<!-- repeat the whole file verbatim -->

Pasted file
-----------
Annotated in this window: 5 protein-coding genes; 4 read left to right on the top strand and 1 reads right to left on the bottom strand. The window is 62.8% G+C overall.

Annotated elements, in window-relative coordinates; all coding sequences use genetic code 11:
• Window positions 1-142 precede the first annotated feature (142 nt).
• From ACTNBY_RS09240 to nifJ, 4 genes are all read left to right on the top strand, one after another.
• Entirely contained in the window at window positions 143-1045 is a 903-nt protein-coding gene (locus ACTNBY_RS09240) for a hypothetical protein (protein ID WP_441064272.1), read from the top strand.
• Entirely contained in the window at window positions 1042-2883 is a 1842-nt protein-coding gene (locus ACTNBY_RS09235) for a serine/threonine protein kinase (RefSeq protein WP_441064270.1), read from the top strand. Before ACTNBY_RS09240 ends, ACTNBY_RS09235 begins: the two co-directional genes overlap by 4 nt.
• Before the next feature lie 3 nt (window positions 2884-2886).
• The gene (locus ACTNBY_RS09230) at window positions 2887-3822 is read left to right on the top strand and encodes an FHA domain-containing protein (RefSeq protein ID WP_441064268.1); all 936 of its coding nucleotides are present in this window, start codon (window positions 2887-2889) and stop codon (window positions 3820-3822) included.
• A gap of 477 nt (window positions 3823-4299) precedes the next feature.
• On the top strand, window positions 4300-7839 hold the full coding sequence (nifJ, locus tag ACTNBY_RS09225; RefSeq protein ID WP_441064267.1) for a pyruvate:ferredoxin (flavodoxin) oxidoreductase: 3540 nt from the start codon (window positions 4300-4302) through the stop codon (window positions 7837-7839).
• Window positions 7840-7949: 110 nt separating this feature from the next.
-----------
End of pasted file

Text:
Annotated in this window: 5 protein-coding genes; 4 read left to right on the top strand and 1 reads right to left on the bottom strand. The window is 62.8% G+C overall.

Annotated elements, in window-relative coordinates; all coding sequences use genetic code 11:
• Window positions 1-142 precede the first annotated feature (142 nt).
• From ACTNBY_RS09240 to nifJ, 4 genes are all read left to right on the top strand, one after another.
• Entirely contained in the window at window positions 143-1045 is a 903-nt protein-coding gene (locus ACTNBY_RS09240) for a hypothetical protein (protein ID WP_441064272.1), read from the top strand.
• Entirely contained in the window at window positions 1042-2883 is a 1842-nt protein-coding gene (locus ACTNBY_RS09235) for a serine/threonine protein kinase (RefSeq protein WP_441064270.1), read from the top strand. Before ACTNBY_RS09240 ends, ACTNBY_RS09235 begins: the two co-directional genes overlap by 4 nt.
• Before the next feature lie 3 nt (window positions 2884-2886).
• The gene (locus ACTNBY_RS09230) at window positions 2887-3822 is read left to right on the top strand and encodes an FHA domain-containing protein (RefSeq protein ID WP_441064268.1); all 936 of its coding nucleotides are present in this window, start codon (window positions 2887-2889) and stop codon (window positions 3820-3822) included.
• A gap of 477 nt (window positions 3823-4299) precedes the next feature.
• On the top strand, window positions 4300-7839 hold the full coding sequence (nifJ, locus tag ACTNBY_RS09225; RefSeq protein ID WP_441064267.1) for a pyruvate:ferredoxin (flavodoxin) oxidoreductase: 3540 nt from the start codon (window positions 4300-4302) through the stop codon (window positions 7837-7839).
• Window positions 7840-7949: 110 nt separating this feature from the next.